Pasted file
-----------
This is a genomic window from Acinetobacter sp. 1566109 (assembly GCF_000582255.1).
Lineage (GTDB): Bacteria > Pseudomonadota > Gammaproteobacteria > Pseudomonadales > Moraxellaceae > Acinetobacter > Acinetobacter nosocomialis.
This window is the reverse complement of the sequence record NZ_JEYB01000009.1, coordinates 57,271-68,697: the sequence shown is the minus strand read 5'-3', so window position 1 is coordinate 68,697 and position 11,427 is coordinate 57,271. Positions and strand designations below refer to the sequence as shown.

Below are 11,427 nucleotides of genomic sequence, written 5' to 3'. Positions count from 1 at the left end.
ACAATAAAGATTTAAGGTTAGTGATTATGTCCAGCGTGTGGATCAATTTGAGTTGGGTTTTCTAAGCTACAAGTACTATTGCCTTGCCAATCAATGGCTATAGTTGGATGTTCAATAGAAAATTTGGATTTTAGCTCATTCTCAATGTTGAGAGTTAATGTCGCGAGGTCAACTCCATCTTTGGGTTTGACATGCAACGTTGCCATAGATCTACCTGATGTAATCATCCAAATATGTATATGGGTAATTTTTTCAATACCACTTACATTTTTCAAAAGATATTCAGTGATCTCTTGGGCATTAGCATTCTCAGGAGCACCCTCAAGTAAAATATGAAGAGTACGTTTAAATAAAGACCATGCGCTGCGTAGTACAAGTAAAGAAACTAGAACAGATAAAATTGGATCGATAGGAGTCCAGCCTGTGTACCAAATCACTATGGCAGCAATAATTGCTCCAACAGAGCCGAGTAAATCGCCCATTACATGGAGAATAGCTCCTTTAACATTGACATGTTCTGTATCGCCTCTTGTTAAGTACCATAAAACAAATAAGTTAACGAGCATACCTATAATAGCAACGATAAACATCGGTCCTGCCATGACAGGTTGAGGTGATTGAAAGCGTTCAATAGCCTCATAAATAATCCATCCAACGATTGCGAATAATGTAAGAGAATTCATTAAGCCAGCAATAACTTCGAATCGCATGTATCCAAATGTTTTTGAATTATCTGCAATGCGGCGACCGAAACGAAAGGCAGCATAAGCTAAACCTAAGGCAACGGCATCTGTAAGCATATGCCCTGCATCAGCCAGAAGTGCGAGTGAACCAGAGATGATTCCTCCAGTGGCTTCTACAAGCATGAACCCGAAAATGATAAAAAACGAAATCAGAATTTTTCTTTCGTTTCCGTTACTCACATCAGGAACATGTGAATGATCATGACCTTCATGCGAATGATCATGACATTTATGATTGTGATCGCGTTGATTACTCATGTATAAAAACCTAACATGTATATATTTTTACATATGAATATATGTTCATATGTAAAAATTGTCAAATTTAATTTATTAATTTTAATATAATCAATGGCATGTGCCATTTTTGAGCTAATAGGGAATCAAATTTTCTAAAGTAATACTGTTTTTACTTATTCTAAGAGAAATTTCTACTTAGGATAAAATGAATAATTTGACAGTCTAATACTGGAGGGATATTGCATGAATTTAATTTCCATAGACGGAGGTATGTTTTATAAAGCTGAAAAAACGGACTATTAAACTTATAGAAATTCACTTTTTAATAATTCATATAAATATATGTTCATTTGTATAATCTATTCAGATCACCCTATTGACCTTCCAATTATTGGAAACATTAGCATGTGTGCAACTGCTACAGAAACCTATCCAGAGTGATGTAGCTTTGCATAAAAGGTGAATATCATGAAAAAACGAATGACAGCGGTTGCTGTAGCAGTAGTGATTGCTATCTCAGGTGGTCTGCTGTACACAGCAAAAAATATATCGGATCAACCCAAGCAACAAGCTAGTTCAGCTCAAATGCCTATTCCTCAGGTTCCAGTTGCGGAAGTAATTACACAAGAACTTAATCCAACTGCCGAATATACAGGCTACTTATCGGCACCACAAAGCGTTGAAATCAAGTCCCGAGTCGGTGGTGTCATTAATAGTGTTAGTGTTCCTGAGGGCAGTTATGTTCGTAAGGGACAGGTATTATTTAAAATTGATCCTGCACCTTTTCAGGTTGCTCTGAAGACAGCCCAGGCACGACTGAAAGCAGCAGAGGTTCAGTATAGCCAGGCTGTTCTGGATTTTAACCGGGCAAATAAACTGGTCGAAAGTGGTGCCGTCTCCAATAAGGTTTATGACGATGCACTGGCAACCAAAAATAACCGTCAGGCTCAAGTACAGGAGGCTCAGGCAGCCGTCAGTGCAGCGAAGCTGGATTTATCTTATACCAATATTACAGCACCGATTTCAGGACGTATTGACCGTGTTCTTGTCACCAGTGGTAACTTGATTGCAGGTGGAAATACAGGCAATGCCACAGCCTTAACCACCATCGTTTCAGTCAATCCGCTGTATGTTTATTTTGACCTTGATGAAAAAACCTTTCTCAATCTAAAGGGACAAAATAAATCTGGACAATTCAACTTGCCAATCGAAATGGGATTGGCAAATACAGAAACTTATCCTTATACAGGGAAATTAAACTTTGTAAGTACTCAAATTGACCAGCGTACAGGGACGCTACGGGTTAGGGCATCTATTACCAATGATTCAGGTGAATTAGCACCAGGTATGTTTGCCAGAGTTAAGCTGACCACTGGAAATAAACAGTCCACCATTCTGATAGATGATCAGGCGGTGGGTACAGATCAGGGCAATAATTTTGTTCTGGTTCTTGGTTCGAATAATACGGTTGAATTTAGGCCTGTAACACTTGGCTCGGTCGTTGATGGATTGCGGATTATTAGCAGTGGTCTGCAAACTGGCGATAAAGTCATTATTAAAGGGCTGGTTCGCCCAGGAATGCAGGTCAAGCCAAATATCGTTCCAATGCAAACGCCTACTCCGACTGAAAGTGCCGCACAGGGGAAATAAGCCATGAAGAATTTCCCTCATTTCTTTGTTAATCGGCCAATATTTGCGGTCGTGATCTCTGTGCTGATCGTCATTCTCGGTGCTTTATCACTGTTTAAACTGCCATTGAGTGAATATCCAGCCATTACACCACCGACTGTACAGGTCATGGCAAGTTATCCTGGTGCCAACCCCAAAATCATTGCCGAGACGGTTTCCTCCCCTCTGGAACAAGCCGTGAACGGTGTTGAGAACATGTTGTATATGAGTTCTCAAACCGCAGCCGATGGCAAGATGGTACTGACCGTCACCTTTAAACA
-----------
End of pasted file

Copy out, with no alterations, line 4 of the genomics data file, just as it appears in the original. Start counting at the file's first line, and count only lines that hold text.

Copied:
Below are 11,427 nucleotides of genomic sequence, written 5' to 3'. Positions count from 1 at the left end.